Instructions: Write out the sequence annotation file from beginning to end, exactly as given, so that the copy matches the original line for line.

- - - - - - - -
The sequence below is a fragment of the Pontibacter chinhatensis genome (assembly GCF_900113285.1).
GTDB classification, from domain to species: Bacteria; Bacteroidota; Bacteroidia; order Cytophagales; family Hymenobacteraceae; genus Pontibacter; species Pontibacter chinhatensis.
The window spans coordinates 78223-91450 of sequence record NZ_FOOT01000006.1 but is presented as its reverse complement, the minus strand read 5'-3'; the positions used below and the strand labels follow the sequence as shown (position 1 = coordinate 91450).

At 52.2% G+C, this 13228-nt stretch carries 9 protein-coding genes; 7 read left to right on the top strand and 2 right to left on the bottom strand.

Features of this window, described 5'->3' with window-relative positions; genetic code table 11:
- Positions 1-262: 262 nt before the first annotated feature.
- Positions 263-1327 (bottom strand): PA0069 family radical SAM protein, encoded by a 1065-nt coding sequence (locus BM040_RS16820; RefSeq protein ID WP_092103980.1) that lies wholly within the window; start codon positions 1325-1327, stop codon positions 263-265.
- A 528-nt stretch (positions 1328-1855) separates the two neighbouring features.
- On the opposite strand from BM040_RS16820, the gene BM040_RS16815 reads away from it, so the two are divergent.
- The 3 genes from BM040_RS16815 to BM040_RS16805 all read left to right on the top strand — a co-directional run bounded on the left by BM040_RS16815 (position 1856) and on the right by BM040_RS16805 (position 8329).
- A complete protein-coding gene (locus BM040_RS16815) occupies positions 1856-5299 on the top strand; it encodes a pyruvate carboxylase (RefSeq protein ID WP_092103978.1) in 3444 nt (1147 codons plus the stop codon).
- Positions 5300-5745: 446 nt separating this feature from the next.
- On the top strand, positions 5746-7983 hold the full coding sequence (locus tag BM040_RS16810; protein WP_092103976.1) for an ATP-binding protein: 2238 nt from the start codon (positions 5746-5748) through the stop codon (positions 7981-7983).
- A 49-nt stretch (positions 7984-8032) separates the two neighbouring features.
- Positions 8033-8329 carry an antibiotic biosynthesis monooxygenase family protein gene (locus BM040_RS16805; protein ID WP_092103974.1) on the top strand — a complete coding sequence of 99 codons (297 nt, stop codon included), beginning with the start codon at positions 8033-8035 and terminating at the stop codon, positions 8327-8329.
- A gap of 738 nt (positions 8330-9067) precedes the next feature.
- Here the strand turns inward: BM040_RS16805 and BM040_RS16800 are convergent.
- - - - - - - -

The sequence below is a fragment of the Pontibacter chinhatensis genome (assembly GCF_900113285.1).
GTDB classification, from domain to species: Bacteria; Bacteroidota; Bacteroidia; order Cytophagales; family Hymenobacteraceae; genus Pontibacter; species Pontibacter chinhatensis.
The window spans coordinates 78223-91450 of sequence record NZ_FOOT01000006.1 but is presented as its reverse complement, the minus strand read 5'-3'; the positions used below and the strand labels follow the sequence as shown (position 1 = coordinate 91450).

At 52.2% G+C, this 13228-nt stretch carries 9 protein-coding genes; 7 read left to right on the top strand and 2 right to left on the bottom strand.

Features of this window, described 5'->3' with window-relative positions; genetic code table 11:
- Positions 1-262: 262 nt before the first annotated feature.
- Positions 263-1327 (bottom strand): PA0069 family radical SAM protein, encoded by a 1065-nt coding sequence (locus BM040_RS16820; RefSeq protein ID WP_092103980.1) that lies wholly within the window; start codon positions 1325-1327, stop codon positions 263-265.
- A 528-nt stretch (positions 1328-1855) separates the two neighbouring features.
- On the opposite strand from BM040_RS16820, the gene BM040_RS16815 reads away from it, so the two are divergent.
- The 3 genes from BM040_RS16815 to BM040_RS16805 all read left to right on the top strand — a co-directional run bounded on the left by BM040_RS16815 (position 1856) and on the right by BM040_RS16805 (position 8329).
- A complete protein-coding gene (locus BM040_RS16815) occupies positions 1856-5299 on the top strand; it encodes a pyruvate carboxylase (RefSeq protein ID WP_092103978.1) in 3444 nt (1147 codons plus the stop codon).
- Positions 5300-5745: 446 nt separating this feature from the next.
- On the top strand, positions 5746-7983 hold the full coding sequence (locus tag BM040_RS16810; protein WP_092103976.1) for an ATP-binding protein: 2238 nt from the start codon (positions 5746-5748) through the stop codon (positions 7981-7983).
- A 49-nt stretch (positions 7984-8032) separates the two neighbouring features.
- Positions 8033-8329 carry an antibiotic biosynthesis monooxygenase family protein gene (locus BM040_RS16805; protein ID WP_092103974.1) on the top strand — a complete coding sequence of 99 codons (297 nt, stop codon included), beginning with the start codon at positions 8033-8035 and terminating at the stop codon, positions 8327-8329.
- A gap of 738 nt (positions 8330-9067) precedes the next feature.
- Here the strand turns inward: BM040_RS16805 and BM040_RS16800 are convergent.